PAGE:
Why do software, hardware and mindfulness matter? I use this analogy as a tool to understanding how to work on basic problems with your world. Through study, meditation and mindfulness you can improve your understanding of how the software and hardware of your mind work together. This interaction of the brain and the mind is often the basis for many of the issues we experience.
Over time you can use neuroscience research, like that done by Richard Davidson, to update your own software. Mindfully change your processes to reflect the world you would like to inhabit rather than the world of your childhood or your fears. Changing thoughts can impact the pathways in your physical mind and allow you to more readily understand how a problem can be solved. You can improve how you interact with the world around you.
East Meets West, Do You Mind?
I've been reflecting a great deal on my upcoming conference, on my work with patients and on how we as health care providers decide how to merge what we learn at these educational events into our practice. The burgeoning field of neuroscience meeting eastern psychology (more specifically Buddhist Psychology) has been a long interest of mine and now there are whole conferences that merge East to West.
Of course my Integrative Medicine Fellowship merged alternative medicine with conventional medicine and that has influenced my practice significantly. To me it seems to be a perfect fit to bridge what is being understood from neuroscience with what we know in human sexuality. As I counsel individuals and couples in sexuality I am certain that this connection brings more to our possibility of growth and experience as whole people.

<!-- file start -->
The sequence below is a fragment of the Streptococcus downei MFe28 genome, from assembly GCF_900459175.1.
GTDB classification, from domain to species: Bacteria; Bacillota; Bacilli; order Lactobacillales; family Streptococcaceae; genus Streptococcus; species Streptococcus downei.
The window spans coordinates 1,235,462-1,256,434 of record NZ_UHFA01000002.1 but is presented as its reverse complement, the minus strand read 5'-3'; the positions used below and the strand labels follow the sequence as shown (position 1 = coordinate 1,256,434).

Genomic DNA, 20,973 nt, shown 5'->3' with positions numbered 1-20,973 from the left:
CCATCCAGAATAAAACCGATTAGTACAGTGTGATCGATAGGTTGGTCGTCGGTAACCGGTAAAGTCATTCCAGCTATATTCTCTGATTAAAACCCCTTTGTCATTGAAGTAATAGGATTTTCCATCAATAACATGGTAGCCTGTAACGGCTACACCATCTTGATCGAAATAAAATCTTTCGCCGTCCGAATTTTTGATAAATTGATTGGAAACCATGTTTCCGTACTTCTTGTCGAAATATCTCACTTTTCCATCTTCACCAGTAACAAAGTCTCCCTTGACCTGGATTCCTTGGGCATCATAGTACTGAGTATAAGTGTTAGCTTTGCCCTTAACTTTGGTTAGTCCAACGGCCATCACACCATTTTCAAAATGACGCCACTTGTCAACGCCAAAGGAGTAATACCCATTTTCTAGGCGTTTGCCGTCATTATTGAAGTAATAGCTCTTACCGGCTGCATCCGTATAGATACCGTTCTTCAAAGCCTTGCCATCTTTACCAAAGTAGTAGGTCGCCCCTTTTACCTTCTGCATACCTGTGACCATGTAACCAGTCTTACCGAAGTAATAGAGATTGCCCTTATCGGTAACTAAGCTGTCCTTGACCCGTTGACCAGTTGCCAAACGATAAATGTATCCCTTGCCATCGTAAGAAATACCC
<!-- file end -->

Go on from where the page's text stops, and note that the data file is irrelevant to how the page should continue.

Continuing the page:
In some of my blogs, I discuss Eastern psychology, mindfulness, neuroscience, and how I see these influences shaping my practice in sexuality counseling and Integrative medicine. As a small introduction, let's evaluate what we call “problems” and how those “problems” affect our sex function and health. In the healthcare world we call this "sexual dysfunction."
To understand where these so called problems originate, we turn to the mind. But the question becomes what do we mean by the term "mind?" In Eastern Psychology, the mind is referenced in a broader sense as an integrated being (thoughts, feelings, sensations) verses what we may call our thinking brain in the West. In Western Psychology, there is no firm definition of “mind.” Yet, we commonly use the word in our everyday language. I hear this all the time. “Oh I changed my mind,” “What’s on your mind,” or “I can’t stop my mind from these crazy thoughts." Often, this kind of talk is about the thinking brain. Perhaps this "mind" isn't always the thinking brain we assume it might be. Understanding our problems means it is worth asking a few questions of ourselves to explore how each person defines "mind" for themselves.
If we understand how we (as individuals) use the term mind, we can begin to understand how to apply mindfulness to our daily lives. We can begin to learn how to label so-called “problems” from our minds that create distress to our sexual well-being and well-being in general.